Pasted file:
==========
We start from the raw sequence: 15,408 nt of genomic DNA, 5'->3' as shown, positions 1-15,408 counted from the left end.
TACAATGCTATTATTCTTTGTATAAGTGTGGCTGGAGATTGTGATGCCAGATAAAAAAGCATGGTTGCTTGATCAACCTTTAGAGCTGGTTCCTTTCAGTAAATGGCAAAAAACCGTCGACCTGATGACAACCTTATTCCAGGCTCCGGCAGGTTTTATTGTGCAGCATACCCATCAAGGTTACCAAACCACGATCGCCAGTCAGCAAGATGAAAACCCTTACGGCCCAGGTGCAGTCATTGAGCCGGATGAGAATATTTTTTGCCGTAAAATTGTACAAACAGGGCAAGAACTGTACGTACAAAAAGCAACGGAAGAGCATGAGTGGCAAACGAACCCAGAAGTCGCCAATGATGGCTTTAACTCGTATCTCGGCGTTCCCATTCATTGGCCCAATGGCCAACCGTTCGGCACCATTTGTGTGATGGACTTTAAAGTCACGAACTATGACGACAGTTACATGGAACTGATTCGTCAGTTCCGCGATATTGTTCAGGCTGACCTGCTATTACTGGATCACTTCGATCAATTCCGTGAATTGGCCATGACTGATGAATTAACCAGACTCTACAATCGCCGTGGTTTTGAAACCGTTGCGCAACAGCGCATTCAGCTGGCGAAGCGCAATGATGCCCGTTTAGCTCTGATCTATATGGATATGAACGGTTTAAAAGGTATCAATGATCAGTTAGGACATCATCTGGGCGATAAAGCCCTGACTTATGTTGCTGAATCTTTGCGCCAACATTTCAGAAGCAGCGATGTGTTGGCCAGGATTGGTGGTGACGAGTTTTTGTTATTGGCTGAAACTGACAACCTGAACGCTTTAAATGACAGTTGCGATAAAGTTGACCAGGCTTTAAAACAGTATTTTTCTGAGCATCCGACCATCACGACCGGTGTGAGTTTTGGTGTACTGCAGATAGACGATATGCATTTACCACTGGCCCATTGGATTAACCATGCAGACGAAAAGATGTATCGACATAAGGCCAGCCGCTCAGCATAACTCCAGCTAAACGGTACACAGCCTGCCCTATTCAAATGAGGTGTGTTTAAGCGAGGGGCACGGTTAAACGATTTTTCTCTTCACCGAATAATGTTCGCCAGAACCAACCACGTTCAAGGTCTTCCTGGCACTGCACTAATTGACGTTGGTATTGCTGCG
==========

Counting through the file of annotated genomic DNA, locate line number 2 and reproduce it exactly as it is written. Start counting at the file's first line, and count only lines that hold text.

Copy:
TACAATGCTATTATTCTTTGTATAAGTGTGGCTGGAGATTGTGATGCCAGATAAAAAAGCATGGTTGCTTGATCAACCTTTAGAGCTGGTTCCTTTCAGTAAATGGCAAAAAACCGTCGACCTGATGACAACCTTATTCCAGGCTCCGGCAGGTTTTATTGTGCAGCATACCCATCAAGGTTACCAAACCACGATCGCCAGTCAGCAAGATGAAAACCCTTACGGCCCAGGTGCAGTCATTGAGCCGGATGAGAATATTTTTTGCCGTAAAATTGTACAAACAGGGCAAGAACTGTACGTACAAAAAGCAACGGAAGAGCATGAGTGGCAAACGAACCCAGAAGTCGCCAATGATGGCTTTAACTCGTATCTCGGCGTTCCCATTCATTGGCCCAATGGCCAACCGTTCGGCACCATTTGTGTGATGGACTTTAAAGTCACGAACTATGACGACAGTTACATGGAACTGATTCGTCAGTTCCGCGATATTGTTCAGGCTGACCTGCTATTACTGGATCACTTCGATCAATTCCGTGAATTGGCCATGACTGATGAATTAACCAGACTCTACAATCGCCGTGGTTTTGAAACCGTTGCGCAACAGCGCATTCAGCTGGCGAAGCGCAATGATGCCCGTTTAGCTCTGATCTATATGGATATGAACGGTTTAAAAGGTATCAATGATCAGTTAGGACATCATCTGGGCGATAAAGCCCTGACTTATGTTGCTGAATCTTTGCGCCAACATTTCAGAAGCAGCGATGTGTTGGCCAGGATTGGTGGTGACGAGTTTTTGTTATTGGCTGAAACTGACAACCTGAACGCTTTAAATGACAGTTGCGATAAAGTTGACCAGGCTTTAAAACAGTATTTTTCTGAGCATCCGACCATCACGACCGGTGTGAGTTTTGGTGTACTGCAGATAGACGATATGCATTTACCACTGGCCCATTGGATTAACCATGCAGACGAAAAGATGTATCGACATAAGGCCAGCCGCTCAGCATAACTCCAGCTAAACGGTACACAGCCTGCCCTATTCAAATGAGGTGTGTTTAAGCGAGGGGCACGGTTAAACGATTTTTCTCTTCACCGAATAATGTTCGCCAGAACCAACCACGTTCAAGGTCTTCCTGGCACTGCACTAATTGACGTTGGTATTGCTGCG